Both my efforts at attracting more birds to our feeders, and my efforts at taking bird pictures have been pretty well abject failures this winter! I added both a niger seed feeder, and a suet feeder, but still very rarely see any visiting birds except the faithful group of Chickadees that seems to live in our Cedars beside the feeders, and a small flock of Goldfinch that visits regularly.
Mind you, this Goldfinch was at least showing that tell-tale hint of bright yellow that will become its summer plumage, an encouraging sign.
And I can almost always count on 2 or 3 Chickadees to be making their constant flights back and forth with seeds to crack open. Compared to the Goldfinch that just sit on the feeders and eat, the Chickadees have to work hard for their sustenance!
But today we had a large flock of Goldfinch descend on the meadow, as well as the feeders. There seemed to be dozens and dozens of them for about 30 minutes, stripping the weeds of their seeds as fast as they could go.
I think those dark seed heads are all the troublesome Spotted Knotweed, a tough invasive weed which I should get rid of, but the birds seem to like them.
And here they're eating seeds of the Evening Primrose.
I spotted several ground-feeding Juncos, and did see a Blue Jay once or twice for a few seconds.
And the day before a big flock of finches visited briefly and overwhelmed the feeders. I had labelled this as a House Finch, but as you'll see in the comments below, Woody Meristem suggests it is a Purple Finch, a more unusual bird here.
Here's a second view of the same photo, cropped a bit. Looking at my trusty Peterson's bird guide, I have to agree with him, the pinkish/red colour extending down the breast, and down the back as well. And the small bird on the lower right is actually a Pine Siskin, showing a hint of yellow about the wing and tail feathers. Interesting coincidence, but David Gascoigne left a comment suggesting I should look for them.
And that makes these two females Purple Finch as well, clearly streaked in brown. Thanks Woody!
We have had a Downy Woodpecker stop by the suet feeder a few times.
And if I go all the way back to December we did have the bigger Hairy Woodpecker visit a few times. I think I may have posted this picture then.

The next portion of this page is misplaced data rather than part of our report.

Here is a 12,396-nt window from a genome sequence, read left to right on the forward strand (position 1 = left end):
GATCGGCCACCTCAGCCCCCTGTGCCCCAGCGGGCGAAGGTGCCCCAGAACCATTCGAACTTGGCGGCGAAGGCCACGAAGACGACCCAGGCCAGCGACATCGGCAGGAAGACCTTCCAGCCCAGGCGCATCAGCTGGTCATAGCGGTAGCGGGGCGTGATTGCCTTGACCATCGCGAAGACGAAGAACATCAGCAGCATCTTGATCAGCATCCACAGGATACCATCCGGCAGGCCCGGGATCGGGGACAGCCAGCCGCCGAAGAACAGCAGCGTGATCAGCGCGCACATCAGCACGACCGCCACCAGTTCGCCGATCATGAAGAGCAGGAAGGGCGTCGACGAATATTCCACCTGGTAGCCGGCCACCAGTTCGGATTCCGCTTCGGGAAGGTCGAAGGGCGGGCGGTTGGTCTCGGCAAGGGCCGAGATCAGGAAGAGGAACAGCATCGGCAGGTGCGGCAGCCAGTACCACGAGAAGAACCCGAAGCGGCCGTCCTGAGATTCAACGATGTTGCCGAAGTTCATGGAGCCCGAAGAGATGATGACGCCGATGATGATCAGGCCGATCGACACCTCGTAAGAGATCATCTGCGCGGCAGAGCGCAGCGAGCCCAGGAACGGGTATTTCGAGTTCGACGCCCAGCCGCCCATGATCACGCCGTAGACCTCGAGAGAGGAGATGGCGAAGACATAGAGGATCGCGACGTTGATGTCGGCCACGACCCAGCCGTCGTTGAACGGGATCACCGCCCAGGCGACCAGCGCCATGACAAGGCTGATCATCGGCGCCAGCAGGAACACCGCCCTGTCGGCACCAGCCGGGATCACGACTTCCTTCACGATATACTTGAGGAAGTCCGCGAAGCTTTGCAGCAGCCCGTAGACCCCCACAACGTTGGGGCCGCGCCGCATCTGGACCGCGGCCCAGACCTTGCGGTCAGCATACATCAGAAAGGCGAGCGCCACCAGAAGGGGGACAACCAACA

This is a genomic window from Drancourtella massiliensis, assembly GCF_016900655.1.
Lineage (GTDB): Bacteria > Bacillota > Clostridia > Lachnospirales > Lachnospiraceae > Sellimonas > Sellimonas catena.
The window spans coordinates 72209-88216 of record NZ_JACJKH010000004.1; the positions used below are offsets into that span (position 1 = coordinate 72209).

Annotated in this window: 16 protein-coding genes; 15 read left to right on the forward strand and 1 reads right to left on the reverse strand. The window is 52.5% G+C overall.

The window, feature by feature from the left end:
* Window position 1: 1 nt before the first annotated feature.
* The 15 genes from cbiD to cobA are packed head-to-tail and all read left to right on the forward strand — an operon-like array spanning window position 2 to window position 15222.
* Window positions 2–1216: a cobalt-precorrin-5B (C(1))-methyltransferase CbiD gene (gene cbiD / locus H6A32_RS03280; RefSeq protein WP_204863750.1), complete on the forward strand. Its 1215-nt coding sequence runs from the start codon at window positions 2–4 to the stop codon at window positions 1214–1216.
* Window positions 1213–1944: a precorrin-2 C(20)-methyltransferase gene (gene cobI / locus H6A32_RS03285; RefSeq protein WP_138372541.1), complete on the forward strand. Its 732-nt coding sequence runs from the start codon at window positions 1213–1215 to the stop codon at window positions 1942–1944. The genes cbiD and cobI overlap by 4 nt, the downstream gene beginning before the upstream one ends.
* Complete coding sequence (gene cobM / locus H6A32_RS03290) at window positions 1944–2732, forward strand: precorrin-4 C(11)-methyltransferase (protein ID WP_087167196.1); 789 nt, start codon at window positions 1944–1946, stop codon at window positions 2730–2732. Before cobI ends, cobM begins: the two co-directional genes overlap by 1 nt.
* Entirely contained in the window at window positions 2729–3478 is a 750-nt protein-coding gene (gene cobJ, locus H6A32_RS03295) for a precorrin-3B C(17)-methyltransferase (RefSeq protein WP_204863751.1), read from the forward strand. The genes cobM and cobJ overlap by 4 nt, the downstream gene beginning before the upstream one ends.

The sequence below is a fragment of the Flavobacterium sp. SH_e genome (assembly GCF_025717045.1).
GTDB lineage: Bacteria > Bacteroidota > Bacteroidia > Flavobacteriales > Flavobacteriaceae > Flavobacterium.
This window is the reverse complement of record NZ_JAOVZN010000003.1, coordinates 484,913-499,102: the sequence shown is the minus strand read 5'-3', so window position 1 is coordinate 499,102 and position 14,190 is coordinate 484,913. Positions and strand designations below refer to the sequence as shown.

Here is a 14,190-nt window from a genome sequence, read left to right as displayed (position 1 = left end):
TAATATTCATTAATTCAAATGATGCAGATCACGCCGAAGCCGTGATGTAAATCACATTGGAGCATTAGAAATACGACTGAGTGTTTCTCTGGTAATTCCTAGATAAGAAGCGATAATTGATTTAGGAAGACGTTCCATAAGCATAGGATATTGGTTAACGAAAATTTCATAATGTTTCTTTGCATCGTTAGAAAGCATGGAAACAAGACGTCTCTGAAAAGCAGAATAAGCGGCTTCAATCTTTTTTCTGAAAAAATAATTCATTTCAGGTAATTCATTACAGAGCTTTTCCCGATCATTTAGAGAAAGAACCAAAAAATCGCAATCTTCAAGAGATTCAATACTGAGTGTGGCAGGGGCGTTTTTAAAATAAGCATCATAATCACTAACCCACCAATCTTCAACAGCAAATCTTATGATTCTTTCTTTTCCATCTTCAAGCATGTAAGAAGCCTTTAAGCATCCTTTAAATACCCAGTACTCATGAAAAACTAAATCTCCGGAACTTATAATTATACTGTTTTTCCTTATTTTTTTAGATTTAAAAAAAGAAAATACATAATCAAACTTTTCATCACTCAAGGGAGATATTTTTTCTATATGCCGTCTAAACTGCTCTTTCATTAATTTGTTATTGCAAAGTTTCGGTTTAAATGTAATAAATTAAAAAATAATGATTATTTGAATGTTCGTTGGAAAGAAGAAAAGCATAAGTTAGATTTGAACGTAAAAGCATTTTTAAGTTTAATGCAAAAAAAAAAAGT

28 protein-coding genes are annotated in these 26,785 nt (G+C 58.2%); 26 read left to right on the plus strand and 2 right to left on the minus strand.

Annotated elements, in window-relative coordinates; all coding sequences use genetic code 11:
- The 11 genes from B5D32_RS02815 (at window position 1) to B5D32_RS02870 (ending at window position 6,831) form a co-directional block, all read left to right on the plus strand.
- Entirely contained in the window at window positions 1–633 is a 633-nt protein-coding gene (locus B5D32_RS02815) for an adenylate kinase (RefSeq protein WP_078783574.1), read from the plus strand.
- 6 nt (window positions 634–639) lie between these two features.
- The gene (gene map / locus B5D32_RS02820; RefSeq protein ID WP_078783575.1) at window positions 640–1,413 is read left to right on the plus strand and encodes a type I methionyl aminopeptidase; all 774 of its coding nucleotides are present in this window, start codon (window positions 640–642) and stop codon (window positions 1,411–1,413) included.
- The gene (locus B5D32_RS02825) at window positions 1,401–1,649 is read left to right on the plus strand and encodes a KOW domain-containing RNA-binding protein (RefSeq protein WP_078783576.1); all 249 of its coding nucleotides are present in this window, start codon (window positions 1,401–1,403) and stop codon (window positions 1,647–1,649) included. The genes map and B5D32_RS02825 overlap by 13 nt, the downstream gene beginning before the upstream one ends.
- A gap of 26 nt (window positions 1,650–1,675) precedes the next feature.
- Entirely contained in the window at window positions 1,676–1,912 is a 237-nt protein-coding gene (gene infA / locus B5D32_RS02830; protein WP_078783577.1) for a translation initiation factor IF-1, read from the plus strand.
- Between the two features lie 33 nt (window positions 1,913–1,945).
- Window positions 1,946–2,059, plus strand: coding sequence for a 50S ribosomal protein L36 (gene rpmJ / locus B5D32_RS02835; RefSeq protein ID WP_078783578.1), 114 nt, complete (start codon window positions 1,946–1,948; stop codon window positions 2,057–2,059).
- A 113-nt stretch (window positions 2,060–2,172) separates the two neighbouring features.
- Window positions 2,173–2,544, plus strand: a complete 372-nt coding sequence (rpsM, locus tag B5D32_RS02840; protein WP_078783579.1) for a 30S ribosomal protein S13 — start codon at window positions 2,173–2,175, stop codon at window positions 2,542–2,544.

And that's pretty well all the birds we've seen this year, the last two days about as exciting as it's been! Mind you, it's time to start watching for the spring migrants returning, so maybe that will make some more exciting birding!
Birds of any type make for good company.ReplyDelete
Looks to me that you're not doing too badly. Pretty soon you'll have a few early migrants joining in.ReplyDelete
It would be awesome to see these lovelies each day! The woodpecker is my favorite :)ReplyDelete
Seems like you did pretty good seeing all those birds. We haven't had very many different kinds but I do enjoy watching all that stop by. : )ReplyDelete
Nicely captured visitors!ReplyDelete
Glad you have at least some visitors to the feeders. Of course they are all exotic birds to anyone on this side of the Atlantic and there would be great excitement if any of them showed up here.ReplyDelete
Hello, what a wonderful variety of birds. Great captures of your visitors. Have a happy weekend!ReplyDelete
Lovely photos ! We are on the migration path down here so we are lucky to get all kinds of birdies stop by our feeders all year long . I to have 2 Nijar , 4 black oiled sunflower and wild seed mix feeders and 2 suet feeders and two flat feeders for the critters and I have to refill all every two days some times daily . In the summers I lessen the amount of seed feeders as they need to learn to hunt for bugs and add nectar feeders for the hummers and Oriels . I am sure the birdies will spread the word that there is good pickings at your house and you will get lots of different birdies just takes some time for them to find it all . Thanks for sharing have a good weekend !ReplyDelete
Reminds me of when I used to feed the birds. I had a wonderful flock of goldfinch and chickadees, but I constantly fought the greedy English sparrow and finally gave up. I think your bird pictures are pretty darn good! :-)ReplyDelete
Loving the woodpecker!ReplyDelete
Have a lovely weekend :)
Hello, I just wanted to stop back and say thank you for linking up and sharing your post. I always enjoy the birds. Lovely photos. Have a happy weekend!ReplyDelete
The first picture looked poised! These are great.ReplyDelete
Lovely to see all of these, thank you.ReplyDelete
Don't they just love suet!
All the best Jan
Warch for Pine Siskins. They are on my feeders right now and they are heading north.ReplyDelete
Thanks David - see Woody's comment below, and my revisions above. I will be watching more carefully!Delete
I think you've sold your feeder short, in the seventh and eighth photos you've gotten purple finch (the male with his rosy hue and the females in brown and white stripes). They resemble house finch, but the males' color is more old rose while the house finch males are redder; the females' stripes are more sharply defined. The smaller bird on the bottom right of the feeder in the seventh photo is a pine siskin showing its yellowish wing bar. Don't mean to be a know-it-all, but ...ReplyDelete
Thanks Woody! I think you're right when I look at the bird guide, and I've changed the text above to reflect that. Thanks for the lesson. I need to keep my binoculars and bird guide handy,j and be more careful! Now, if I could get sparkling clear pictures.....!Delete
Pretty birds! I love the woodpeckers.ReplyDelete
these are GREAT snaps!! so happy to see more birds here. you are doing a great job with your variety of seed and feeders!!!!ReplyDelete